- The New York Times is showing a new conservative sheen
- In reacting against Trumpism, many 'liberal' outlets are beginning to long for a mythologized American past
- By doing this, they are mirroring Trumpist politics
- Instead of championing new voices in U.S. politics, many liberal outlets are backing conservatism
By Ty Joplin
“There used to be no doubt that American leaders could be counted on to defend the interests of the United States and the democratic alliance it led. President Ronald Reagan did so in 1987 when he exhorted the Soviet leader Mikhail Gorbachev to ‘tear down’ the Berlin Wall.” This is not a quotation from a conservative pundit decrying the Obama years or an angry comment in the depths of a local news article posted on Facebook.
It’s straight from the New York Times Editorial Board, a paper and staff that has passed itself off as a bastion of liberal thought. Not anymore.
In responding to Trump’s presidency, the New York Times and indeed many other liberal-leaning journalists have folded in on themselves, sacrificing the values that made them reputable as ‘progressive.’
Rather than pushing national dialogues forward, demanding a compelling counter-narrative to combat Trumpism, they are harkening to the past, mythologizing former times of ‘American Greatness’ and dangerously fibbing American history and empire in the process.
The op-ed sections of publications like The New York Times and Politico are calling for war against Russia and more American hard power without flinching or reflecting on why they have given up on progressive causes and begun to rely on a hawkish and deeply conservative worldview. That such propositions would, if taken seriously, kill thousands and threaten national security do not seem important. America is under threat, and it needs to go to war.
The end result of this shift in covering Trump will likely just be appeasement towards his political brand, all but ensuring that he remains in power as his critics write themselves into utter isolation from their audiences and into the abyss of “MAGA” nostalgia.
(The New York Times)
In the wake of Trump’s joint summit with Russian President Vladimir Putin in Helsinki, columnists throughout the U.S. collectively experienced a shock that was seen in their coverage. One headline rang through nearly every major American publication: Trump’s meeting with Putin was betrayal.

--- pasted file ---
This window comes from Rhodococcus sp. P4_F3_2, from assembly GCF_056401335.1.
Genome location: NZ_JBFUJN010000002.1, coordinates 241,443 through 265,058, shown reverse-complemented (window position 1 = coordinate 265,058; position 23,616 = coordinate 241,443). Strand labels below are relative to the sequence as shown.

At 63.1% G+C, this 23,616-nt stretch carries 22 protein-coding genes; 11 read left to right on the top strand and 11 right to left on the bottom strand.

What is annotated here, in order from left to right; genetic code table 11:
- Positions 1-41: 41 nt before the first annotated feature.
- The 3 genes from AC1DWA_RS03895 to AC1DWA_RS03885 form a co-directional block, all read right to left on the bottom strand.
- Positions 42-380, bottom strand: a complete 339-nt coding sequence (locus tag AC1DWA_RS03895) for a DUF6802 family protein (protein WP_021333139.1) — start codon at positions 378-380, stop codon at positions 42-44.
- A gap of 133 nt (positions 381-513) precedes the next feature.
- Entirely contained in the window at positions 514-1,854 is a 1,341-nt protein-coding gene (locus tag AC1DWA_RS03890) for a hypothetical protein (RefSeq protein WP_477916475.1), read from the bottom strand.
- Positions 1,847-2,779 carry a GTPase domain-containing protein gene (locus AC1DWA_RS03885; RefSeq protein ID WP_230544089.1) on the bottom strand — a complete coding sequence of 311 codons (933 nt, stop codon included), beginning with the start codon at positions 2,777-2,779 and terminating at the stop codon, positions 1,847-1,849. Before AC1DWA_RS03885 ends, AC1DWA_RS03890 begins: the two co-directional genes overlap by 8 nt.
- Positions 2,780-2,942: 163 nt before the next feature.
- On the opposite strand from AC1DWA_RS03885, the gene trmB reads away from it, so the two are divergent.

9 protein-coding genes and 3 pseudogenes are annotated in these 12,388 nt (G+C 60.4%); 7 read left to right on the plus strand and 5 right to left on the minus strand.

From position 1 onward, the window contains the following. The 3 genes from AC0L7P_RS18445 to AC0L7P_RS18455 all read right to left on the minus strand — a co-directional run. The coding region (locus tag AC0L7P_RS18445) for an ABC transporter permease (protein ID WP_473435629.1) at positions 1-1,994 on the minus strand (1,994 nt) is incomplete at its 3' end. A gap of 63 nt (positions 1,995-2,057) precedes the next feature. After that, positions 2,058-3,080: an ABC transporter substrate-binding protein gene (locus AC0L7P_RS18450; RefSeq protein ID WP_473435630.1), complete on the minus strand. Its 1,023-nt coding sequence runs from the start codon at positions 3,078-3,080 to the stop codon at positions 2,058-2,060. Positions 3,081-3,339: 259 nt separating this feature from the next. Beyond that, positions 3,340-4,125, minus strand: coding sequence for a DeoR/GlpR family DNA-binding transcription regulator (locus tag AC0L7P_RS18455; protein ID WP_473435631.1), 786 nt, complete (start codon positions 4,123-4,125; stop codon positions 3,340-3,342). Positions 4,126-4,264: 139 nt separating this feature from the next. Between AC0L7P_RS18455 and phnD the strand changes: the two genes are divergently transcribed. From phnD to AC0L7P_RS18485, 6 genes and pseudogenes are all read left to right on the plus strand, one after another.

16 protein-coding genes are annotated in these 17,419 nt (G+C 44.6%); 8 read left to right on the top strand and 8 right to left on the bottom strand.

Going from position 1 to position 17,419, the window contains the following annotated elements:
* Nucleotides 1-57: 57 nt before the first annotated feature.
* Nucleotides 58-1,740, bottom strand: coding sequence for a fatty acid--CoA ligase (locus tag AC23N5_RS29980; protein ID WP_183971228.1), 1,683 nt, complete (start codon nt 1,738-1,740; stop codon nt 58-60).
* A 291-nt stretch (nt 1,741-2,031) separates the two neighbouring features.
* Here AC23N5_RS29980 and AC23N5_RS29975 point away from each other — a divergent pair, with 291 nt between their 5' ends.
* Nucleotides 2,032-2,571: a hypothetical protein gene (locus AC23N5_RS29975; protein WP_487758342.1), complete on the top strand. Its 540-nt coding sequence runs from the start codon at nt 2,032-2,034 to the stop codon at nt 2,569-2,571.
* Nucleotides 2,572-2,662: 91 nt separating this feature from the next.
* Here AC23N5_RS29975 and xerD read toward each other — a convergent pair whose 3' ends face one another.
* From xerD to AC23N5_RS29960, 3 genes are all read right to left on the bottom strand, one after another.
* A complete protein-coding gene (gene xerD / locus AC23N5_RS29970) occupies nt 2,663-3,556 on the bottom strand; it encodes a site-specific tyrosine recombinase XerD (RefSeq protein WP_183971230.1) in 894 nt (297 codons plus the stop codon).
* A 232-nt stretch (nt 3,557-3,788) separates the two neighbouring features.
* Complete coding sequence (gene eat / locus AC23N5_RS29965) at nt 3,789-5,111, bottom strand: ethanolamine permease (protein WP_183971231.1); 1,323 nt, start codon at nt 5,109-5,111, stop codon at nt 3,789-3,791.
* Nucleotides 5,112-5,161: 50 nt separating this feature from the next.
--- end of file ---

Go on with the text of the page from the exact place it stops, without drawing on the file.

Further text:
Despite the fact that Trump has consistently defended and embraced Putin as a friend for years, somehow his stance during the summit came as a surprise.
“This week has been nominated as the most remarkable” of Trump’s presidency, Brian Williams said on his MSNBC Show, The 11th Hour.
“Trump’s actions in Helsinki don’t have to be treasonous to be impeachable,” reads one opinion piece in The Washington Post “It might not be treason, but it’s certainly treachery,” the first line clarifies.
In the article comparing Trump’s friendship with Putin to Pearl Harbor, the author also managed to argue that it was like 9/11 in that they all were “earth-shaking events that forced a forward leap in our strategic thinking about the defense of the American homeland and the projection of American power.” In other words: 9/11 and Pearl Harbor jumpstarted America’s military, so the Helsinki summit should too.
The article continues, describing Russia’s attempts at influencing the American election as an act of war: “Trump may think of the European Union as America’s primary foe, but the Kremlin identifies the United States as its primary adversary. It is using asymmetric means to attack our society and our alliances, and to attack the citizens of the West.”
It then patriotically calls for America to go to war with Russia: to physically and militarily confront Russia.
To be sure, Americans do not want to go to war with Russia. A June 2018 Gallup Poll showed that virtually no voter thought ‘the situation with Russia’ was the most important issue. But if you read the claims of ‘treason’ in major news outlets, you would be forgiven if you thought Americans were gearing up for a massive, glorious and just war against a powerful foe.
Rather than reveal that Trump is in the pocket of Russia, the summit showed how deeply reactionary and yes, conservative, many U.S. outlets have become in trying to cover Trump effectively. The reaction to Trump’s coziness with Putin? War.
The inconvenient fact that America meddles in dozens of countries’ elections to far greater extent than Russia is capable of, or that countries like Saudi Arabia and Israel are far more successful at influencing foreign policy than Russia—these do not matter. That many members of the U.S. political establishment back an extremist cult in Iran in an effort to mount regime change in the country; that’s fair game, because America is an exceptional place with whom the rules of engagement flow one way only.